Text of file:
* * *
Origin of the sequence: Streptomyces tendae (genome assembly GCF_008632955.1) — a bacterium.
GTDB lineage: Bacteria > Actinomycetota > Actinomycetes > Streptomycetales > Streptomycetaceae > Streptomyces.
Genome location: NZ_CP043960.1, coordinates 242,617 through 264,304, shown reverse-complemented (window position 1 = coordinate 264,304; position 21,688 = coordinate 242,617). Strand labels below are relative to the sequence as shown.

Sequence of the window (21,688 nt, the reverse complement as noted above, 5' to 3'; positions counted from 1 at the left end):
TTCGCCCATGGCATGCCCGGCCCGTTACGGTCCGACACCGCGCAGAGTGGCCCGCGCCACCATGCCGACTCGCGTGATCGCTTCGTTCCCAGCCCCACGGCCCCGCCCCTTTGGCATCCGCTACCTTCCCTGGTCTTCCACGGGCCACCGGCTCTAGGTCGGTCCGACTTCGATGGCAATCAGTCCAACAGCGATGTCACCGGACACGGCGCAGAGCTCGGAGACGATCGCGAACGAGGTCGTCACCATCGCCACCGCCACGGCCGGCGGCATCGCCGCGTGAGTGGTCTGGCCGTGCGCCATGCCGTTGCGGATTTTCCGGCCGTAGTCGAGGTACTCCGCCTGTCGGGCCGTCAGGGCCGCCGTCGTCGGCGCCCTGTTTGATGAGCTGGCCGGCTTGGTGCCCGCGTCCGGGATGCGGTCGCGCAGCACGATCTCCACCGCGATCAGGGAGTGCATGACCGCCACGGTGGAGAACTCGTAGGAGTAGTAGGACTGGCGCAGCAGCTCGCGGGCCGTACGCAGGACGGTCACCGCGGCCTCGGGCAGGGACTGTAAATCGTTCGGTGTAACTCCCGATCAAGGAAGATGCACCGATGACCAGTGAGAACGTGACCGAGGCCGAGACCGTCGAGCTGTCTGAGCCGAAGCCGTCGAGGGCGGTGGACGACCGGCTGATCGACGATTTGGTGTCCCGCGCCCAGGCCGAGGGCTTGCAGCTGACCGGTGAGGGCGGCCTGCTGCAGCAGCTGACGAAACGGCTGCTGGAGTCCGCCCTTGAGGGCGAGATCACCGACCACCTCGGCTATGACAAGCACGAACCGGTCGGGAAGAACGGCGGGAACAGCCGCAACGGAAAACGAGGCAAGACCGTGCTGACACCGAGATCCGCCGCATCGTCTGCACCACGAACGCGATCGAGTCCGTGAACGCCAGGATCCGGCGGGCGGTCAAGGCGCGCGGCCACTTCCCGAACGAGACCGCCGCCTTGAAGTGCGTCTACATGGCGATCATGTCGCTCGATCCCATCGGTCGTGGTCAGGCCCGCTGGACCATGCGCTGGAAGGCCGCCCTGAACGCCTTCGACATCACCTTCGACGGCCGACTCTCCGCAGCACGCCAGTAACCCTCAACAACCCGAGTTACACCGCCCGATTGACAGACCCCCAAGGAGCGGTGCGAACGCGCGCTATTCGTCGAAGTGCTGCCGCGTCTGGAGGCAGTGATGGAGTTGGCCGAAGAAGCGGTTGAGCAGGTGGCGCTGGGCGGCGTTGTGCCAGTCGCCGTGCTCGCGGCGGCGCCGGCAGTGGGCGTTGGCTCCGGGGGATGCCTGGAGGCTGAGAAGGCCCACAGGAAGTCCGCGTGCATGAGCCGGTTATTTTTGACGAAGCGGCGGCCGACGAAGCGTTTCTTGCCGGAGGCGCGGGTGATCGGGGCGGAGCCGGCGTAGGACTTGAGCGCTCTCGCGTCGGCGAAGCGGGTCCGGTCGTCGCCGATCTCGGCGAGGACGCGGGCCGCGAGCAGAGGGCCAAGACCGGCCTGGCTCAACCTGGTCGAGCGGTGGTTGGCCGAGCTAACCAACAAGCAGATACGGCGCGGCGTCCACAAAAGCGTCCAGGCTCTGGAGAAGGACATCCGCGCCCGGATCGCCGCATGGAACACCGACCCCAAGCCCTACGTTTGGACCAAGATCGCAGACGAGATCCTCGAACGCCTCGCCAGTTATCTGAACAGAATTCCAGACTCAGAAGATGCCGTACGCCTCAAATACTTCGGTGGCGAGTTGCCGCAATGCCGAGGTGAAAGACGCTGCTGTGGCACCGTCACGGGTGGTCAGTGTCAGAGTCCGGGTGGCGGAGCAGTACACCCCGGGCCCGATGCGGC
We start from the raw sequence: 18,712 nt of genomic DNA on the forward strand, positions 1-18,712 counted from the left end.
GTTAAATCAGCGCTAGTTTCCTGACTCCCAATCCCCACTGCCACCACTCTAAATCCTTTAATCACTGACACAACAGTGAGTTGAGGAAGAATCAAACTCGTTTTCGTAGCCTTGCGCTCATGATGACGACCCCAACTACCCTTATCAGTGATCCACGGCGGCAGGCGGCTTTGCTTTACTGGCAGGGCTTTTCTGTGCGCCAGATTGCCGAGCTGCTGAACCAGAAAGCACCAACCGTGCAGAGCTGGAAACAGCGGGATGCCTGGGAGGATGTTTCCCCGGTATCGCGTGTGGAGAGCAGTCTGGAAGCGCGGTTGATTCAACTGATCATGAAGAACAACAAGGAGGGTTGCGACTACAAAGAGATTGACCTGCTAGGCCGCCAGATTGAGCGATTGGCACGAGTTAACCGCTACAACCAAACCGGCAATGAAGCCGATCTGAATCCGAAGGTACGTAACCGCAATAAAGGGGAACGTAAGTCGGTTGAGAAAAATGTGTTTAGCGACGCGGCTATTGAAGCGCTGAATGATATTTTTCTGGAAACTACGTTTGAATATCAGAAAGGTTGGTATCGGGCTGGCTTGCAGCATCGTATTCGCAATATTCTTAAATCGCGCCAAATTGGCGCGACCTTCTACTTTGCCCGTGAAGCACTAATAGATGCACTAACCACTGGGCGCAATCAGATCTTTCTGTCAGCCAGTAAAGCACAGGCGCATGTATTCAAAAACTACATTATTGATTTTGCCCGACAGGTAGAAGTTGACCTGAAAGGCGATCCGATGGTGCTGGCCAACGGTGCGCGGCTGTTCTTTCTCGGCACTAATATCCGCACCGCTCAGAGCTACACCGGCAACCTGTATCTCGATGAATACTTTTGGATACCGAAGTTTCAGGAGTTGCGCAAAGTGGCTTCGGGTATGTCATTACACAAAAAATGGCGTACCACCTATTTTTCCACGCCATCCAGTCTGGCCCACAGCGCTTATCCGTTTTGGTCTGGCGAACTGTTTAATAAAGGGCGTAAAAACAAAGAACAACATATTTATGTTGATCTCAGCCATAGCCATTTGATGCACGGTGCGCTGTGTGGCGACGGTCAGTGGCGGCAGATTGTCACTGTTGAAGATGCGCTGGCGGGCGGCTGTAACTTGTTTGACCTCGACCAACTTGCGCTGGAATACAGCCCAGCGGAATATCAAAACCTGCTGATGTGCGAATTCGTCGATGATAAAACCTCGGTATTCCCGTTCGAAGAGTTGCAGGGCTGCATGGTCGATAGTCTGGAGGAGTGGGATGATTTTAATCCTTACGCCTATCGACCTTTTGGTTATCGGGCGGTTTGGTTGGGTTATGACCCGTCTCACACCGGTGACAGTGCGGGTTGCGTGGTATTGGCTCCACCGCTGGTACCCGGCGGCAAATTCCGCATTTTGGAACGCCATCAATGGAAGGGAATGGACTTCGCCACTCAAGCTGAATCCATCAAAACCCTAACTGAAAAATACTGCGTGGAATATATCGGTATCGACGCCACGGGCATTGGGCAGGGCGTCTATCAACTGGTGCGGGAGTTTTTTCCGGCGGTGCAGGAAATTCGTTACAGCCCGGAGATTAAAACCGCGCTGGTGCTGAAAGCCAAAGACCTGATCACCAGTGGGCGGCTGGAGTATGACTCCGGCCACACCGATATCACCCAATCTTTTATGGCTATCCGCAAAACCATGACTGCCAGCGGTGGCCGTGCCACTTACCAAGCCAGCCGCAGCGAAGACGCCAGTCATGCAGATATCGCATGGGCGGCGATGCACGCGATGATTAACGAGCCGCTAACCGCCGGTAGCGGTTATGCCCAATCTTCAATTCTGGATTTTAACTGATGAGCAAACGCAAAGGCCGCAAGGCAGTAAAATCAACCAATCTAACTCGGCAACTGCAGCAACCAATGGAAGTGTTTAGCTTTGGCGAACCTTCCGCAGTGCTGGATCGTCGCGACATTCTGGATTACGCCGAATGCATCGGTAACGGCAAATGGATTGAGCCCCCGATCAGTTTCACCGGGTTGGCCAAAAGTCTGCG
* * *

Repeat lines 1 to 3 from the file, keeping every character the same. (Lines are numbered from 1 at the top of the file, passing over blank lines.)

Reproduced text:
Origin of the sequence: Streptomyces tendae (genome assembly GCF_008632955.1) — a bacterium.
GTDB lineage: Bacteria > Actinomycetota > Actinomycetes > Streptomycetales > Streptomycetaceae > Streptomyces.
Genome location: NZ_CP043960.1, coordinates 242,617 through 264,304, shown reverse-complemented (window position 1 = coordinate 264,304; position 21,688 = coordinate 242,617). Strand labels below are relative to the sequence as shown.